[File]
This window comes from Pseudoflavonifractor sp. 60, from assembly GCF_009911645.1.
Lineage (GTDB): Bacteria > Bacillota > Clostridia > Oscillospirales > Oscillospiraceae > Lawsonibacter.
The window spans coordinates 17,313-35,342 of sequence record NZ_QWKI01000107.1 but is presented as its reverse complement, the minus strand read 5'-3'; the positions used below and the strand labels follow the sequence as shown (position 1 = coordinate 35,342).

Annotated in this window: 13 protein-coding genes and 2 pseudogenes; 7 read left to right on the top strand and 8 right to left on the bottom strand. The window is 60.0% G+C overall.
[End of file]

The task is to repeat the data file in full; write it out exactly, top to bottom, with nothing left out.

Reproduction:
This window comes from Pseudoflavonifractor sp. 60, from assembly GCF_009911645.1.
Lineage (GTDB): Bacteria > Bacillota > Clostridia > Oscillospirales > Oscillospiraceae > Lawsonibacter.
The window spans coordinates 17,313-35,342 of sequence record NZ_QWKI01000107.1 but is presented as its reverse complement, the minus strand read 5'-3'; the positions used below and the strand labels follow the sequence as shown (position 1 = coordinate 35,342).

Annotated in this window: 13 protein-coding genes and 2 pseudogenes; 7 read left to right on the top strand and 8 right to left on the bottom strand. The window is 60.0% G+C overall.